Last November, we published some wise counsel for new legislators. “Of the thousands of bills you will consider, the one that really matters is the general appropriations bill,” William P. Hobby Jr. advised this year’s crop of freshmen. “The bill decides how well Texas will be educated, regulated, imprisoned and medicated for the next two years.
“All the rest is just poetry,” Hobby declared.
If there was somebody who knows something about governing, it is Hobby. He was, after all, literally born to it. His father was Texas governor from 1917 to 1921, and his mother not only commanded the Women’s Army Corps (as it was then known) during World War II but was later the first secretary of the Department of Health, Education and Welfare during the Eisenhower administration. The younger Hobby served as Texas lieutenant governor from 1973 to 1991.
So, his words should echo through the two chambers of the current crop of legislators navigating their way through the conflicting demands on the money the state raises in taxes, fines and fees.
When you get right down to it, a government professor pronounced long ago, “Politics is about who gets what, when and how much of it.”
The Senate and House both issued their proposals for how to raise and spend money but at this stage of the game, Texas budgets are like Texas weather: If you don’t like it, hang around a minute, it’ll change.
Texas Comptroller Susan Combs’ revenue estimate — the starting point for figuring out who gets what and how much of it — was $101 billion. That’s a big number, but it shrinks when you consider that legislators left a big Medicaid tab unpaid when the 2011 session adjourned. Cleaning up accounting tricks used to “balance” the budget — as the Texas Constitution requires — will take an estimated $7 billion bite out of the estimate. Both chambers proposed spending plans of about $89 billion. That leaves about $7 billion for legislators to argue about and the argument just got started.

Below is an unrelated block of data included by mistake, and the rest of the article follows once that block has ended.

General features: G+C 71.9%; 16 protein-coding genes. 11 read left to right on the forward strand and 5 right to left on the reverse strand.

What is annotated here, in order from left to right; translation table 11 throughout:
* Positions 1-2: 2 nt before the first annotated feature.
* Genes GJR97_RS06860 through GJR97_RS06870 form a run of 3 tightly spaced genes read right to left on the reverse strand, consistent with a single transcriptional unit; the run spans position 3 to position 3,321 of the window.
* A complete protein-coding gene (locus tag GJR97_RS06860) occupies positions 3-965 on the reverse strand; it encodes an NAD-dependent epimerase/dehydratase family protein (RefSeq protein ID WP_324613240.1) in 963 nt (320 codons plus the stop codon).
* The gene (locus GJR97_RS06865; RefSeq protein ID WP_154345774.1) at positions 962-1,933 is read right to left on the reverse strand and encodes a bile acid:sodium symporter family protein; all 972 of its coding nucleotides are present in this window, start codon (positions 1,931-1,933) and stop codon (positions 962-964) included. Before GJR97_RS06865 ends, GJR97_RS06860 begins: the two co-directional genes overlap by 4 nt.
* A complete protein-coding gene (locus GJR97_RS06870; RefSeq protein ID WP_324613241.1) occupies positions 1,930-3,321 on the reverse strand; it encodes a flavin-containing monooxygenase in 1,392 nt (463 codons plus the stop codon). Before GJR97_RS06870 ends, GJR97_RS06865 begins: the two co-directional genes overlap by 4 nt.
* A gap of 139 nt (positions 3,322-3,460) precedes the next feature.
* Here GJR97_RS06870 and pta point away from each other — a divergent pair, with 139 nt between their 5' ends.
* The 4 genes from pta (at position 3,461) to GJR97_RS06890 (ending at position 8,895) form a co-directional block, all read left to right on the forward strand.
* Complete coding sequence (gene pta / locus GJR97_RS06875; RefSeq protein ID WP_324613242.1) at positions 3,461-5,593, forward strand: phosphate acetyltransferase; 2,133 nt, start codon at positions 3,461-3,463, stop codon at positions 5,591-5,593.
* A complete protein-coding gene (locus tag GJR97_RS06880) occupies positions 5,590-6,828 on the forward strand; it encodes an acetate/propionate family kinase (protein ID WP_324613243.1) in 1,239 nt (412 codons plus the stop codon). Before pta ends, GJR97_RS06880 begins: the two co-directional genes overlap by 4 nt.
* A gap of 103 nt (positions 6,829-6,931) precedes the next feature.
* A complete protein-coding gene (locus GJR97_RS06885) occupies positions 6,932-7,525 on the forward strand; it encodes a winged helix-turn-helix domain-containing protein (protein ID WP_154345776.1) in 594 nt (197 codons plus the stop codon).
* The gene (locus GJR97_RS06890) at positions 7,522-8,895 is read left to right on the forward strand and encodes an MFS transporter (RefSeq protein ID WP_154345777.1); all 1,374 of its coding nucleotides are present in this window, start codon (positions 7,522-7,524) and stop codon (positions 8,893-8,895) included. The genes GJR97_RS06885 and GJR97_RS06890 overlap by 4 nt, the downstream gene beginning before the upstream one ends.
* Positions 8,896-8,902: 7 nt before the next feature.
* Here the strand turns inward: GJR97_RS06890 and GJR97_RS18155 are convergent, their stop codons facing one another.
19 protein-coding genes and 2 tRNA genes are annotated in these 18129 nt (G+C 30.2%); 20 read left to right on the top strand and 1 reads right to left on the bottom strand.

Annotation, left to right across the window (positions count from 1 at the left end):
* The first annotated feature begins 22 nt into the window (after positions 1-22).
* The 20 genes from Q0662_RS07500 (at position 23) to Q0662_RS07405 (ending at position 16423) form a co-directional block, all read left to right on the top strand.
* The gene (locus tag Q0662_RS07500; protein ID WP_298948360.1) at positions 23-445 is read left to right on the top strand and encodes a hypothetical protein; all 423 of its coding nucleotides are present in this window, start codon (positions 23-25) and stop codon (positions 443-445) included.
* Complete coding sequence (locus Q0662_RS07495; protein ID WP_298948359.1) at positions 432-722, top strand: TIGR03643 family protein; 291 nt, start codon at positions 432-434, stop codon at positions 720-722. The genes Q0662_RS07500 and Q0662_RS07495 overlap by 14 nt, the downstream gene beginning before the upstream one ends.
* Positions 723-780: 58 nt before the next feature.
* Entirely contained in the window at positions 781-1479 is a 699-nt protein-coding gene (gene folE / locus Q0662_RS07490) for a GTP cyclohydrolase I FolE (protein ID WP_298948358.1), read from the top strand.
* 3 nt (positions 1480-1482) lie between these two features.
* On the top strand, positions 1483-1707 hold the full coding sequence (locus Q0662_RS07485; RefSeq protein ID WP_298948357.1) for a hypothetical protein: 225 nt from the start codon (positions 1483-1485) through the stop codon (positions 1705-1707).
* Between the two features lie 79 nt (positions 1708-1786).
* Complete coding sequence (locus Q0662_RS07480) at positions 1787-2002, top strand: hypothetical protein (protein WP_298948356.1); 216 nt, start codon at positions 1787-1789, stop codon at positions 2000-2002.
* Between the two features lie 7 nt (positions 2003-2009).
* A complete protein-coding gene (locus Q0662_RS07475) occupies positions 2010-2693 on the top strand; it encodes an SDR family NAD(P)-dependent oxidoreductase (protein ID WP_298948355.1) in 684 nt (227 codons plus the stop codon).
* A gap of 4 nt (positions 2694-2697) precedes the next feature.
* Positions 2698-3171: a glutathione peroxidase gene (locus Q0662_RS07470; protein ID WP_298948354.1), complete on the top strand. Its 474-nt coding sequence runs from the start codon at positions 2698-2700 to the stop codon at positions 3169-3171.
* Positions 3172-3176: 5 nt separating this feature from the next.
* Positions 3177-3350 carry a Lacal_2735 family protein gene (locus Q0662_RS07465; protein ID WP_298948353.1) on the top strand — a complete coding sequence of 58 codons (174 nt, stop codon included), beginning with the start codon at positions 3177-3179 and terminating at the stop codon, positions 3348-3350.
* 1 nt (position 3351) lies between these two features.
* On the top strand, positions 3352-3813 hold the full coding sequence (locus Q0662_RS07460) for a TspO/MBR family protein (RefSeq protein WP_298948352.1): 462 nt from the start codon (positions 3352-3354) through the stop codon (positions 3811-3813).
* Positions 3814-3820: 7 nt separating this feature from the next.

Initial reactions to the budget proposals were appropriately restrained. One sign of progress was that the early budget proposals fund public school enrollment growth, though there are legitimate questions about whether the commitment will match need.
Last session, legislators did not fund enrollment growth for the first time in the state’s history, so we’ll call that progress for now and maybe even a hopeful sign.
Just how the school finance lawsuit being heard at the Travis County courthouse will affect deliberations — if at all — is still a big “X” factor. A ruling might come while the Legislature is in session, but it won’t be enforced until after the inevitable appeal.
The state’s economic growth triggers the need for water, transportation and, of course, education.
Dan Patrick, the state Senate’s new Education Committee chairman, wants to direct money toward charter schools. The Houston Republican’s proposal has drawn criticism from those who see it as a way to divert money away from the state’s public school districts.
Higher education leaders also are seeking increases to cover spiraling expenses of funding four-year and postgraduate educations. An educated work force is essential to maintaining the state’s economic momentum but so is providing water, power and a transportation system to move trade and tourism.
Though early in the process, there are some hopeful signs. Funding enrollment growth and an apparent willingness to at least steer away from accounting gimmicks to balance the budget are just two examples.
The Senate and House budget proposals will undergo a lot of revision between now and adjournment in May, but we’ve all seen worse starts.